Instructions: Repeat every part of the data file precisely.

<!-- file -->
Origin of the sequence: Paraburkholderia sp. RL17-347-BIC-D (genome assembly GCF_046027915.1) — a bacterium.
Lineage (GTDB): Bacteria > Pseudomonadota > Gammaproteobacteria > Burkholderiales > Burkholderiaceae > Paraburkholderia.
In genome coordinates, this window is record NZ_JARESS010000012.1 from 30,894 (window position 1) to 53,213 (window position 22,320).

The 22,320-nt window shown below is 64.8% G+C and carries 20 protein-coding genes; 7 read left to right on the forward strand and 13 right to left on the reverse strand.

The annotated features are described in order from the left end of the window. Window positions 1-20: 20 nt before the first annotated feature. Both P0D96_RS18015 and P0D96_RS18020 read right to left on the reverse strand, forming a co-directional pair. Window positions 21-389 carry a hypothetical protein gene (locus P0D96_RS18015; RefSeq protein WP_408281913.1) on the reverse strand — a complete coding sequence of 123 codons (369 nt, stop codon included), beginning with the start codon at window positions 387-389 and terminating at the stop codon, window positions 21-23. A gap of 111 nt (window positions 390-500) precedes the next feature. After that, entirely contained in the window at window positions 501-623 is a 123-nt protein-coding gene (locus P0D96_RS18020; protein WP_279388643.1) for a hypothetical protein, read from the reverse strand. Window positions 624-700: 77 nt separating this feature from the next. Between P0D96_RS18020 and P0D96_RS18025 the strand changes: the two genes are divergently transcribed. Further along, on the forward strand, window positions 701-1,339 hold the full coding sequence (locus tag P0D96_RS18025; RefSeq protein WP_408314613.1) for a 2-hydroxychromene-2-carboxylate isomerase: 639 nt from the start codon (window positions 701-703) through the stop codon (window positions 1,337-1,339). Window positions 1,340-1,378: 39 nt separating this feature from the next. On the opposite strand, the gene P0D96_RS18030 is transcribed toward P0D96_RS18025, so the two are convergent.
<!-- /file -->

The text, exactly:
Origin of the sequence: Paraburkholderia sp. RL17-347-BIC-D (genome assembly GCF_046027915.1) — a bacterium.
Lineage (GTDB): Bacteria > Pseudomonadota > Gammaproteobacteria > Burkholderiales > Burkholderiaceae > Paraburkholderia.
In genome coordinates, this window is record NZ_JARESS010000012.1 from 30,894 (window position 1) to 53,213 (window position 22,320).

The 22,320-nt window shown below is 64.8% G+C and carries 20 protein-coding genes; 7 read left to right on the forward strand and 13 right to left on the reverse strand.

The annotated features are described in order from the left end of the window. Window positions 1-20: 20 nt before the first annotated feature. Both P0D96_RS18015 and P0D96_RS18020 read right to left on the reverse strand, forming a co-directional pair. Window positions 21-389 carry a hypothetical protein gene (locus P0D96_RS18015; RefSeq protein WP_408281913.1) on the reverse strand — a complete coding sequence of 123 codons (369 nt, stop codon included), beginning with the start codon at window positions 387-389 and terminating at the stop codon, window positions 21-23. A gap of 111 nt (window positions 390-500) precedes the next feature. After that, entirely contained in the window at window positions 501-623 is a 123-nt protein-coding gene (locus P0D96_RS18020; protein WP_279388643.1) for a hypothetical protein, read from the reverse strand. Window positions 624-700: 77 nt separating this feature from the next. Between P0D96_RS18020 and P0D96_RS18025 the strand changes: the two genes are divergently transcribed. Further along, on the forward strand, window positions 701-1,339 hold the full coding sequence (locus tag P0D96_RS18025; RefSeq protein WP_408314613.1) for a 2-hydroxychromene-2-carboxylate isomerase: 639 nt from the start codon (window positions 701-703) through the stop codon (window positions 1,337-1,339). Window positions 1,340-1,378: 39 nt separating this feature from the next. On the opposite strand, the gene P0D96_RS18030 is transcribed toward P0D96_RS18025, so the two are convergent.